Don’t become one of those annoying coworkers. Avoid these 20 bad work habits:
1. Winning too much: The need to win at all costs and in all situations — when it matters, when it doesn’t, and when it’s totally beside the point.
2. Adding too much value: The overwhelming desire to add our two cents to every discussion.
3. Passing judgment: The need to rate others and impose our standards on them.
4. Making destructive comments: The needless sarcasms and cutting remarks that we think make us sound sharp and witty.
5. Starting with “No,” “But,” or “However”: The overuse of these negative qualifiers which secretly say to everyone, “I’m right. You’re wrong.”
6. Telling the world how smart we are: The need to show people we’re smarter than they think we are.
7. Speaking when angry: Using emotional volatility as a management tool.
8. Negativity, or “Let me explain why that won’t work”: The need to share our negative thoughts even when we weren’t asked.
9. Withholding information: The refusal to share information in order to maintain an advantage over others.
10. Failing to give proper recognition: The inability to praise and reward.
11. Claiming credit that we don’t deserve: The most annoying way to overestimate our contribution to any success.
12. Making excuses: The need to reposition our annoying behavior as a permanent fixture so people excuse us for it.
13. Clinging to the past: The need to deflect blame away from ourselves and onto events and people from our past; a subset of blaming everyone else.
14. Playing favorites: Failing to see that we are treating someone unfairly.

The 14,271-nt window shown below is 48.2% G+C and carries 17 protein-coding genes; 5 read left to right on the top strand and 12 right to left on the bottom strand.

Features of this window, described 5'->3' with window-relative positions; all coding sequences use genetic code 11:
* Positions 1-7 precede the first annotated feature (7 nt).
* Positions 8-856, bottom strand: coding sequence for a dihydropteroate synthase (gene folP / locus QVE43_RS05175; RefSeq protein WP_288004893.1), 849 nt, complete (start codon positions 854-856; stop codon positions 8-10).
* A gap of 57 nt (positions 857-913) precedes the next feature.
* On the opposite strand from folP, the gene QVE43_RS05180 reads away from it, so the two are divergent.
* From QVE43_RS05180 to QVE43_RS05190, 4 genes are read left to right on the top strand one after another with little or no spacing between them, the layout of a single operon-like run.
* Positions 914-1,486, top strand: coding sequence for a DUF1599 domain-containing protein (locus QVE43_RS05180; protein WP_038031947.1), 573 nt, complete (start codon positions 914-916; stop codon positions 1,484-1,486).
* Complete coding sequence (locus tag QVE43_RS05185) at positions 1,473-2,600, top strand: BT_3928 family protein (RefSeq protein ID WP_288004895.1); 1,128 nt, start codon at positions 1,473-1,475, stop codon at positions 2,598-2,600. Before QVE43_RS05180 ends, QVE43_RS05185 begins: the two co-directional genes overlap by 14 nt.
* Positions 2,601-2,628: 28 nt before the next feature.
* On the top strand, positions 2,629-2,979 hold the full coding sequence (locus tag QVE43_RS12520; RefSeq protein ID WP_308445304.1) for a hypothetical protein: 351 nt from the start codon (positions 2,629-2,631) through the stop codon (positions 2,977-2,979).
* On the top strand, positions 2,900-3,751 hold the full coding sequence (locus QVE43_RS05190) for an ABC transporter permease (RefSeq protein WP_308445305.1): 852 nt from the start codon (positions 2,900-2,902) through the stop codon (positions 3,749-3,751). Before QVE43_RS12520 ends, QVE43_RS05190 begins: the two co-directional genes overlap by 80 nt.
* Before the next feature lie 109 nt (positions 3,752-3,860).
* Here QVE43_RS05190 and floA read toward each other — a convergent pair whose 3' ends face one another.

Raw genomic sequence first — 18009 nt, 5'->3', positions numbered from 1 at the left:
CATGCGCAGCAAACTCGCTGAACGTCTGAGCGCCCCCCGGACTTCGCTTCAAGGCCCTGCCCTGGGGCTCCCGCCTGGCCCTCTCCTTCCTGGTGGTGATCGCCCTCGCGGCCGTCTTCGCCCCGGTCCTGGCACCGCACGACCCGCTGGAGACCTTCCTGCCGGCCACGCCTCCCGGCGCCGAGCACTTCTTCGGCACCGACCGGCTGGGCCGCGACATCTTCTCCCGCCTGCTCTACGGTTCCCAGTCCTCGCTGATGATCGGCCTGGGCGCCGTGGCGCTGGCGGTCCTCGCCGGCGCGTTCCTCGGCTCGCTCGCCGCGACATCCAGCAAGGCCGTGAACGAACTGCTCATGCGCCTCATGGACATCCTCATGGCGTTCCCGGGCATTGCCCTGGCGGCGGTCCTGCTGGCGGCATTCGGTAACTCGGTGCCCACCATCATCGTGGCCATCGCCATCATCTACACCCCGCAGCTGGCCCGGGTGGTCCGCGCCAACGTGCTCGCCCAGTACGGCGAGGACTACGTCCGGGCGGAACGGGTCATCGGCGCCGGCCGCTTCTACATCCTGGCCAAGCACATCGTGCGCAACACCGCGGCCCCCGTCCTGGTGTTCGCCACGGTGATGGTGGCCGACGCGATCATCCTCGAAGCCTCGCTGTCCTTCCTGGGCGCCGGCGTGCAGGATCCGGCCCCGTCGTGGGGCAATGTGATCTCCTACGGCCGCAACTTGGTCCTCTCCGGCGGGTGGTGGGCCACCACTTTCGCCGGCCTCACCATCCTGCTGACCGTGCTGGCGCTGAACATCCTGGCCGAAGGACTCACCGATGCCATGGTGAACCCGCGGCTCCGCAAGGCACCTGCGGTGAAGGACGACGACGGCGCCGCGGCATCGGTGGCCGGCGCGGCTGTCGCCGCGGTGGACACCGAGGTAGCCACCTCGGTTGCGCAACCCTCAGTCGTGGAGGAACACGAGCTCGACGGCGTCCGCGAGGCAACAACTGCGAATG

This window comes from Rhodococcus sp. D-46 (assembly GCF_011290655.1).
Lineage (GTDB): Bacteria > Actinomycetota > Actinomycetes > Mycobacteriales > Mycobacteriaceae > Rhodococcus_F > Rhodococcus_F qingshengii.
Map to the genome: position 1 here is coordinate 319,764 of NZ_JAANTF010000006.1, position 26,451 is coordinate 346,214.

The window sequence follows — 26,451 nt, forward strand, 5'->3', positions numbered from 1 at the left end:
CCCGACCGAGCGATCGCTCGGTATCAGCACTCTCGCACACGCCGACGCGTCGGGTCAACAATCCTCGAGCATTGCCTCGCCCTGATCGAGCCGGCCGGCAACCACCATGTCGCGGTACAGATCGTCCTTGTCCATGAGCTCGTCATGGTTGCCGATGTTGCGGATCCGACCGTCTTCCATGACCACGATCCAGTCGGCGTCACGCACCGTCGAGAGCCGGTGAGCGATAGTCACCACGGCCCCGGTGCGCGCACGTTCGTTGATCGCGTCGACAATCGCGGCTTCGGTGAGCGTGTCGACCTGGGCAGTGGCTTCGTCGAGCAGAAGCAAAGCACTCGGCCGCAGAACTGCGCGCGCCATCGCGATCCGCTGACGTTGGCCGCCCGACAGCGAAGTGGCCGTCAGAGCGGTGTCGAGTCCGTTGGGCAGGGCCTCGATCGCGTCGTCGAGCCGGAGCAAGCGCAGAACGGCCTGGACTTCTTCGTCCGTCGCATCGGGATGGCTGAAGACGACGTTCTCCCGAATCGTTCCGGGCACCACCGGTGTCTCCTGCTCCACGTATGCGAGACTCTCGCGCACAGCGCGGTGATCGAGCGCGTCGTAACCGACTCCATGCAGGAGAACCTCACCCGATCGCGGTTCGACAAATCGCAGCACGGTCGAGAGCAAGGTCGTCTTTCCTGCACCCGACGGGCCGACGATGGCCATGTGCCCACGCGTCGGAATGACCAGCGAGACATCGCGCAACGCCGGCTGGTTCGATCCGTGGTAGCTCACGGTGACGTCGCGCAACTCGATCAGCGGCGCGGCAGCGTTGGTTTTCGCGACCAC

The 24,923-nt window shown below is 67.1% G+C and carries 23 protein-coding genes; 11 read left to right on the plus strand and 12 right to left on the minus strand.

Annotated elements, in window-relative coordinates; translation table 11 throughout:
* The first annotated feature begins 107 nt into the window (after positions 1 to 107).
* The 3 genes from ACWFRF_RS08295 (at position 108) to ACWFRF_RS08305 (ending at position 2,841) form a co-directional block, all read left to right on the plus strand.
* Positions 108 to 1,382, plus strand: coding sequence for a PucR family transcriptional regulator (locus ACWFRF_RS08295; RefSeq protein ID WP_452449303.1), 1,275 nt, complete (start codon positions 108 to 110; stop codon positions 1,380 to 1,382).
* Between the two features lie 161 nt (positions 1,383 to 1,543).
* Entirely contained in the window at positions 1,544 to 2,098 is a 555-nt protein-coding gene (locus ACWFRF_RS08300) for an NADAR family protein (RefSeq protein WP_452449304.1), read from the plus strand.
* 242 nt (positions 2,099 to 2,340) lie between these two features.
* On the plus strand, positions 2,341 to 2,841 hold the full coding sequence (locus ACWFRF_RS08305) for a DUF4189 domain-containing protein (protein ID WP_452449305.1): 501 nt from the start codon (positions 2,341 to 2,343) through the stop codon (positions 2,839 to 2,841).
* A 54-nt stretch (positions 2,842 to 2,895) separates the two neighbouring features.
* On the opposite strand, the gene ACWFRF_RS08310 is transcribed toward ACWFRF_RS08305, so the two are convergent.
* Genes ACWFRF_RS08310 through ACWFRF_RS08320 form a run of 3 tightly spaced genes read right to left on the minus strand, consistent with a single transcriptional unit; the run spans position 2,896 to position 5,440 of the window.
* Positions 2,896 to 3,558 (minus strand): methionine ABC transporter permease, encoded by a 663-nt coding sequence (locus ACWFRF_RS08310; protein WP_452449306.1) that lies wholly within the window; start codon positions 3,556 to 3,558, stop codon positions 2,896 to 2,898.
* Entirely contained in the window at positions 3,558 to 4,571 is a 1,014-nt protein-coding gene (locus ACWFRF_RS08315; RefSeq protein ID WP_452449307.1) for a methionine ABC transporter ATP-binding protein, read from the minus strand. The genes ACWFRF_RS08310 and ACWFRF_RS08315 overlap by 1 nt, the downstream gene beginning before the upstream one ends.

15. Refusing to express regret: The inability to take responsibility for our actions, admit we’re wrong, or recognize how our actions affect others.
16. Not listening: The most passive-aggressive form of disrespect for colleagues.
17. Failing to express gratitude: The most basic form of bad manners.
18. Punishing the messenger: The misguided need to attack the innocent who are usually only trying to help us.
19. Passing the buck: The need to blame everyone but ourselves.
20. An excessive need to be “me”: Exalting our faults as virtues simply because they’re who we are.
Copyright © 2007 Marshall Goldsmith
Marshall Goldsmith is corporate America’s preeminent executive coach and the author of What Got You Here Won’t Get You There: How Successful People Become Even More Successful! (Published by Hyperion. January 2007; $23.95US/$29.95CAN; 978-1-4013-0130-9) Goldsmith is one of a select few consultants who have been asked to work with more than eighty CEOs in the world’s top corporations. He has helped implement leadership development processes that have impacted more than one million people. His Ph.D. is from UCLA and he is on the faculty of the executive education programs at Dartmouth College’s Tuck School of Business. The American Management Association recently named Marshall one of fifty great thinkers and business leaders who have impacted the field of management, and BusinessWeek listed him as one of the influential practitioners in the history of leadership development. In 2006, Alliant International University renamed their schools of business and organizational psychology the Marshall Goldsmith School of Management. For information, please visit www.marshallgoldsmith.com.